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White House Seeks To Bolster Patent System

Innovation: Administration takes steps to prevent the granting of weak patents, frivolous patent litigation

by Glenn Hess
February 28, 2014 | A version of this story appeared in Volume 92, Issue 9

Obama Administration officials say they are taking steps to ensure that fewer weak patents are granted by the U.S. government. They are also working on safeguards to protect inventors from frivolous litigation.

The executive actions seek to combat what technology giants such as Google and Microsoft call “patent trolls,” firms that buy vague or low-quality patents and then try to extract licensing fees or file infringement lawsuits against end users of the technologies.

President Barack Obama stressed the need for patent litigation reform in his State of the Union address in January. But with Congress in gridlock, the President has been acting unilaterally on key policy issues, including in the area of intellectual property.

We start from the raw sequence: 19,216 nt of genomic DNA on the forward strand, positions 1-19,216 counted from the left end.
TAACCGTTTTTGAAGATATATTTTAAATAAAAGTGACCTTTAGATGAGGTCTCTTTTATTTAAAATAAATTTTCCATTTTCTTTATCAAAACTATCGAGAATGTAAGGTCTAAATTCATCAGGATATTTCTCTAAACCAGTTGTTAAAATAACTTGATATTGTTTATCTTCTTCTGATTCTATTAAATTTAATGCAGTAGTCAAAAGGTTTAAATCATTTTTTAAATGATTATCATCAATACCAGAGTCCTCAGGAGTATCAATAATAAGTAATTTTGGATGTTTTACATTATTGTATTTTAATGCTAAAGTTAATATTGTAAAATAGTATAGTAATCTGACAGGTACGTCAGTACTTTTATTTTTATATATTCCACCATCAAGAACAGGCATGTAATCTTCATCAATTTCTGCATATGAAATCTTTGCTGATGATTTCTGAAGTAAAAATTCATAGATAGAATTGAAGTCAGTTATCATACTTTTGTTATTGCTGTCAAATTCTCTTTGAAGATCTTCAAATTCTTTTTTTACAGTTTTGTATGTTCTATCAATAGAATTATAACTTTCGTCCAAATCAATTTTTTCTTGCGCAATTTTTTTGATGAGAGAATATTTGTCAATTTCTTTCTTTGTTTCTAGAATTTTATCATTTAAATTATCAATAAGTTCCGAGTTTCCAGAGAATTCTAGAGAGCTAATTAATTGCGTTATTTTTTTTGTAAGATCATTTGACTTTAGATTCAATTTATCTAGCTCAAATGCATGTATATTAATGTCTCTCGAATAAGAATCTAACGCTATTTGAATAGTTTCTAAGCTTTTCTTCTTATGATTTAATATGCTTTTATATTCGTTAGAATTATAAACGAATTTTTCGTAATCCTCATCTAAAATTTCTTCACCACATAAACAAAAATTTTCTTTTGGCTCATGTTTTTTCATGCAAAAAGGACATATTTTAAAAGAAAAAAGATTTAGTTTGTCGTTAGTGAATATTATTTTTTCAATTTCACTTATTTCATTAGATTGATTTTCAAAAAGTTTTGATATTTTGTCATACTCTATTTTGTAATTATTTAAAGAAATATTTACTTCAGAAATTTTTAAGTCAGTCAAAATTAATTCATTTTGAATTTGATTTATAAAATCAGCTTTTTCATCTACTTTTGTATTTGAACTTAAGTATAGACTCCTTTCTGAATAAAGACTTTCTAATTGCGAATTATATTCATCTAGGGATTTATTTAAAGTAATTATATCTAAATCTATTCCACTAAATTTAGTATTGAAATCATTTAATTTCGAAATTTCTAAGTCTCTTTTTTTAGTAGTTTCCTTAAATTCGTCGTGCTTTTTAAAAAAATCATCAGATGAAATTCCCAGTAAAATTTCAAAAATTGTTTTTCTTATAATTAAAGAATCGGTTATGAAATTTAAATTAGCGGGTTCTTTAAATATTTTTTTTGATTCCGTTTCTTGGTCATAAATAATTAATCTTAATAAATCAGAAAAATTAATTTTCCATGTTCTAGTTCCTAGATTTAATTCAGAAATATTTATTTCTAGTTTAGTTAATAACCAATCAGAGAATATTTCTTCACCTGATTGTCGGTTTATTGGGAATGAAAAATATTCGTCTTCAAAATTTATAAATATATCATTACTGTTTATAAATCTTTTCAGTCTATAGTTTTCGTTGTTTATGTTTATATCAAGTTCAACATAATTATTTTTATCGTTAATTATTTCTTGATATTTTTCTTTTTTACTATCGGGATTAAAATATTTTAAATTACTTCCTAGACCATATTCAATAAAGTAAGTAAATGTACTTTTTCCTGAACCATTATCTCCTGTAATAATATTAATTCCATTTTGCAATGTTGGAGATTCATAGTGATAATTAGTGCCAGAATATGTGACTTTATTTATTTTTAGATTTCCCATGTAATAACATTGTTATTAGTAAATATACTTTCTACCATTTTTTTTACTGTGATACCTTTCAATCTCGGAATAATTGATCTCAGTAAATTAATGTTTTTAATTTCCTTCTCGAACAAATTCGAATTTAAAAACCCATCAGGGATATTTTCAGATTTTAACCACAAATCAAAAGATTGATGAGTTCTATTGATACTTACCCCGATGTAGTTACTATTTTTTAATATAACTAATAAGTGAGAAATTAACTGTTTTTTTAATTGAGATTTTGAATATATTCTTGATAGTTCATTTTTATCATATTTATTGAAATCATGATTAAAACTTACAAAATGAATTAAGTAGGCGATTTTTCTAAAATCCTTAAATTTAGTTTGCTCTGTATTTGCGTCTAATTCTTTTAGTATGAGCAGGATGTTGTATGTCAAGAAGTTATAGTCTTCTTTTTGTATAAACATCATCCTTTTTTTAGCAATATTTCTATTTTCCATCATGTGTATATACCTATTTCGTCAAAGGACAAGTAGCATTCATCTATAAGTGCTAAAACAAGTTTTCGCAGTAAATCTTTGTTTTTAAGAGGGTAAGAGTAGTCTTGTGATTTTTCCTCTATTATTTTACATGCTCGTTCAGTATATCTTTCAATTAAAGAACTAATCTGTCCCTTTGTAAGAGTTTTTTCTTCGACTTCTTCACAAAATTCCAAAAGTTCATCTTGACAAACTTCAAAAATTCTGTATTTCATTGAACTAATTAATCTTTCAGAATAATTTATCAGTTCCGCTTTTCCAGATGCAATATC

The steps announced by the White House in late February focus on improving the workings of the U.S. Patent & Trademark Office. For instance, they direct PTO to work with companies, experts, and the general public to help determine whether an invention is truly novel and eligible for a patent.

Other new initiatives include increased training to help patent examiners keep up with changing technologies and expanded pro bono assistance programs for inventors who lack legal representation.

Patent lawyers say attempts to improve the patent examination process are long overdue. “The reality is that PTO has been a hidebound and inbred bureaucracy for way too many years,” says Kendrew H. Colton, a partner at Fitch, Even, Tabin & Flannery.

But the U.S. patent system is complex; improving it is no simple task. “The challenge is what to do,” Colton says, “because each change affects something else in the process.”


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